It is all too easy for young people to make poor decisions. Drug use, theft, and computer crimes are traps many young people fall into. Neuroscientists estimate that a person’s prefrontal cortex, the area of the brain responsible for judgment, does not fully develop until after age 20. Combined with the bad influences surrounding many teens, it is no wonder some teens stumble and find themselves on the wrong side of the law.
However, punishing a person for a lifetime after one youthful mistake is not in anyone’s best interest. The juvenile court, therefore, looks to rehabilitate teens rather than be overly punitive. Still, teens faced with criminal charges have a lot at stake; a child who spends time in a juvenile detention center is more likely to commit crimes in the future. A 2013 study by Brown University looked at 25,000 former Chicago public school students who committed crimes. Teens who spent time in jail as a minor were 40 percent less likely to graduate from high school, and those same kids were 67 percentage points more likely to spend additional time in an adult correctional facility than kids who committed the same crime but did not do time in jail.
Illinois looking to improve the juvenile justice system
Jail, therefore, is perhaps the worst way to try to rehabilitate a child. Still, if left unrepresented, children can easily find themselves lost in the system.
In Roosevelt University, for example, the school recently showed students a documentary called “Kids for Cash,” which told the story of a judge in Luzerne County, Pennsylvania, who was convicted of money laundering, racketeering, tax evasion, and extortion. The judge accepted bribes from for-profit prisons and then sent children to prison for minor charges, such as creating a fake MySpace account or mistakenly buying a stolen scooter. The judge pressured these kids into accepting plea bargains without representation.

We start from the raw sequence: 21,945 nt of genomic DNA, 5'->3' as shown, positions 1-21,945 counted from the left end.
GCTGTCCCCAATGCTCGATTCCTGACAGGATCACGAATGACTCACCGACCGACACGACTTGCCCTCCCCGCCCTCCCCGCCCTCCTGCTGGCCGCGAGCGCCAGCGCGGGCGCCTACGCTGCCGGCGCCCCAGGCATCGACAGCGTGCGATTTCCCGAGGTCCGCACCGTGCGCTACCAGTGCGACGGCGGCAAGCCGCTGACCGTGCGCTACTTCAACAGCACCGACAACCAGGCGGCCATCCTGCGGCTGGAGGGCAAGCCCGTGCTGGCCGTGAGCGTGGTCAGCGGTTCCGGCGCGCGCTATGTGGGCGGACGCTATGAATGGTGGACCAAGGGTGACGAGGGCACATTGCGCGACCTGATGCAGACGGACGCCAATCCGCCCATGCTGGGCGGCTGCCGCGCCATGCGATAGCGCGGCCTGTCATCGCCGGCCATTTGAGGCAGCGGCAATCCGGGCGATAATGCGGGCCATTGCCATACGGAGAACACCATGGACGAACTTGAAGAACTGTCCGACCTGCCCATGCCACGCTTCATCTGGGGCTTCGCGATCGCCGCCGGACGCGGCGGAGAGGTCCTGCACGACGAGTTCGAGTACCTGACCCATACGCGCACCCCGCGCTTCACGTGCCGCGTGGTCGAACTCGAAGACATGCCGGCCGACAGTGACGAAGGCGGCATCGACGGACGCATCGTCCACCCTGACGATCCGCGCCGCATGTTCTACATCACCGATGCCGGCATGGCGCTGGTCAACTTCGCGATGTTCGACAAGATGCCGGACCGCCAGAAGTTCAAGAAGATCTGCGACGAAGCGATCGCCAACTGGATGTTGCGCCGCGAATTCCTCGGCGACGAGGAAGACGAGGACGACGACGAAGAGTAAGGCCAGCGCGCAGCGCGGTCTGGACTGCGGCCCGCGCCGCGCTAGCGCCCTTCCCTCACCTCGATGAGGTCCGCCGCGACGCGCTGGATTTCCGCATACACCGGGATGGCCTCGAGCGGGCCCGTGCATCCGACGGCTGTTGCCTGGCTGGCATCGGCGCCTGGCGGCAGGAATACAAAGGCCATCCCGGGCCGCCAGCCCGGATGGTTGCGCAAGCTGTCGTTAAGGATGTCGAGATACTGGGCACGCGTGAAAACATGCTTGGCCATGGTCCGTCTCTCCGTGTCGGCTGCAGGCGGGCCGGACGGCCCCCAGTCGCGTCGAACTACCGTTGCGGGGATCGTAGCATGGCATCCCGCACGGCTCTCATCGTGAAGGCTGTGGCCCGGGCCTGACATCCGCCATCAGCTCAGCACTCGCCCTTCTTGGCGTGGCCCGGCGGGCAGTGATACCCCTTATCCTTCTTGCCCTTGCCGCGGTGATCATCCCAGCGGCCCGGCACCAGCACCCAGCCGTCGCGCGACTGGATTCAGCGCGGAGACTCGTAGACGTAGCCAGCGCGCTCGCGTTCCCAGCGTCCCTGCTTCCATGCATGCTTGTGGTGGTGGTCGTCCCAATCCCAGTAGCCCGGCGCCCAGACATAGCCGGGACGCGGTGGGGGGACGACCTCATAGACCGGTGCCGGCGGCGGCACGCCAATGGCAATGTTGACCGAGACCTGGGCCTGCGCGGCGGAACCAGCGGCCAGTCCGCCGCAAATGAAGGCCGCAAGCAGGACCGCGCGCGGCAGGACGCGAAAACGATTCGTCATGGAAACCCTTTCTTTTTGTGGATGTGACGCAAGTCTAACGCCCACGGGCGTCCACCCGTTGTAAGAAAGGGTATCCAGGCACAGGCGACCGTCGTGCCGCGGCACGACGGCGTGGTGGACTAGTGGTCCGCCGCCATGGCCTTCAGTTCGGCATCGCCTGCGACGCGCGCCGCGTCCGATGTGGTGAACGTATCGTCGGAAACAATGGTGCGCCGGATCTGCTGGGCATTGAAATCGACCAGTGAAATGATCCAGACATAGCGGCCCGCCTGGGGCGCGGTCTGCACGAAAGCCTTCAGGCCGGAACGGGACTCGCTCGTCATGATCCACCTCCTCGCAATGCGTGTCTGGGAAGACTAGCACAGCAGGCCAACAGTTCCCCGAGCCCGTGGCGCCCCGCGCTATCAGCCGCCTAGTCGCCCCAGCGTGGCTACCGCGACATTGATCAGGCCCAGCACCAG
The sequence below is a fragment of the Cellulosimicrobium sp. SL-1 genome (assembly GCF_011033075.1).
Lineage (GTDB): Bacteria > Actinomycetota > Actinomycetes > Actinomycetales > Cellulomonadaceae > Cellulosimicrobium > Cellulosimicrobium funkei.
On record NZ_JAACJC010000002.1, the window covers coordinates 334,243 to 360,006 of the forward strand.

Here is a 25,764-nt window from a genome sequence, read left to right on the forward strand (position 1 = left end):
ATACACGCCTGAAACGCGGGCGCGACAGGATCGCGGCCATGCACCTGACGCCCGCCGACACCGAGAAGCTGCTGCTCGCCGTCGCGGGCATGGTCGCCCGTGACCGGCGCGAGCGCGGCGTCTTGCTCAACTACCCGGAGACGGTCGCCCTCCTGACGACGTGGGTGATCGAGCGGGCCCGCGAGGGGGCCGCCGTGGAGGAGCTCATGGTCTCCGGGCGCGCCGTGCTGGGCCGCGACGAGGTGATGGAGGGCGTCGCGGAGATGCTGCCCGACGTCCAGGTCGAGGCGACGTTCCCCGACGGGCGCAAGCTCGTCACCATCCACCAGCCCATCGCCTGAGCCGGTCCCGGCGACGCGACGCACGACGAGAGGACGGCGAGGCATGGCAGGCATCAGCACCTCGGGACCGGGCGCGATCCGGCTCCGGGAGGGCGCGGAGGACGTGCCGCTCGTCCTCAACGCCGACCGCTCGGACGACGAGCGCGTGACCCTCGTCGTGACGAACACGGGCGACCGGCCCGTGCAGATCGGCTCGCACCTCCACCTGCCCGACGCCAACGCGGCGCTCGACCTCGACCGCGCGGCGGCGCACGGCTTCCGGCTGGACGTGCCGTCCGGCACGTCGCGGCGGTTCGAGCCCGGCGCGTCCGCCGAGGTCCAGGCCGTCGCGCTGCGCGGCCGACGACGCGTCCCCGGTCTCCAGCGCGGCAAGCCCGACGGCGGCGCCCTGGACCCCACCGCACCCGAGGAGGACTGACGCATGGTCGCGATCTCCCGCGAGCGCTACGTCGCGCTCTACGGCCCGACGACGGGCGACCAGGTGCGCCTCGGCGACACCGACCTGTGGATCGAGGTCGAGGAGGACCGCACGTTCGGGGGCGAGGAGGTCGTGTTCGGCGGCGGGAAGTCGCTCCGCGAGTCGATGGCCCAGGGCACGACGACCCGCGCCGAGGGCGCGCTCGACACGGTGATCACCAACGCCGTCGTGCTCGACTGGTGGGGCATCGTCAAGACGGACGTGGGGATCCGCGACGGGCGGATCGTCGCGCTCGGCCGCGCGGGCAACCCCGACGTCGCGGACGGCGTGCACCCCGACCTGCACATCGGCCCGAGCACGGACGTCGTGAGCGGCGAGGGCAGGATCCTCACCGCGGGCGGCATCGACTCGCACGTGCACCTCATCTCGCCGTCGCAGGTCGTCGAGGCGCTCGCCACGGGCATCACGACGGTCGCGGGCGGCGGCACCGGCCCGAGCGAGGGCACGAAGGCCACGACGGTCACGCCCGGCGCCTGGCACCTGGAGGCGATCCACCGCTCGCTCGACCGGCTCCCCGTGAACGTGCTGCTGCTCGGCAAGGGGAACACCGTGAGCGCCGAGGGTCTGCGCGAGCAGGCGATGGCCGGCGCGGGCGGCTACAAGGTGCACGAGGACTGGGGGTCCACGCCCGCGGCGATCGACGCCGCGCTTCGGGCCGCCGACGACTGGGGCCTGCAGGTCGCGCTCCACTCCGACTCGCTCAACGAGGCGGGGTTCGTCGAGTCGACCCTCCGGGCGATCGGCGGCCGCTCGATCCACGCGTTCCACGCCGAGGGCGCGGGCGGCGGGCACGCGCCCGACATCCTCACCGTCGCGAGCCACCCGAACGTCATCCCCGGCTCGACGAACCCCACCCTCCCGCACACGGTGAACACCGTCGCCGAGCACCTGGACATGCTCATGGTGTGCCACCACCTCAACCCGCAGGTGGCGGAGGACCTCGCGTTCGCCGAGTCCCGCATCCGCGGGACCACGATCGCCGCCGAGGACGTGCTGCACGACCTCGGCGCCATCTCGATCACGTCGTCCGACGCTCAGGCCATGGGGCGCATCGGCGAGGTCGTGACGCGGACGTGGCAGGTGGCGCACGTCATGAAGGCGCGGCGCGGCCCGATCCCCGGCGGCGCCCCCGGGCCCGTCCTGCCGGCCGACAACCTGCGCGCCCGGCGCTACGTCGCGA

Cook County Juvenile Judge Andrew Berman was on hand to discuss the film, reassuring students that things are different in Illinois. However, some teen rights advocates told the Torch that “if you watch this movie and think that something has to change, putting kids in prison is what has to change.”
Automatic transfers of juveniles
While time in a detention center can be detrimental for a teen, many youths are charged as adults – with even greater consequences. In October 2014, the Illinois Supreme Court upheld the automatic transfer to adult prosecution for a 15-year-old who was living in a state residential home because of a negligent upbringing. While the court upheld the law, the Justices expressed concern over Illinois’ existing law, which does not allow for judicial review for automatic transfers of teens accused of certain crimes. Illinois is one of 14 states that do not impose a judicial review on transfer decisions involving juveniles.
In some areas of Illinois, non-traditional methods may help. For example, recently, Kane County implemented a program that will have juveniles charged with non-violent crimes be judged by their peers. The program would allow juveniles who admit to committing a crime to agree to complete peer-assigned sentencing. Such assignments could include writing a letter of apology to the victim or community service in lieu of jail time.
A criminal defense attorney can help
There is so much more at stake when facing criminal charges as a minor than a time served or probation. One criminal offense can affect a youth’s education, job prospects, and future earning potential. Parents with children facing criminal charges should contact the experienced criminal defense attorney Douglas G. DeBoer to discuss their legal options and protect their rights.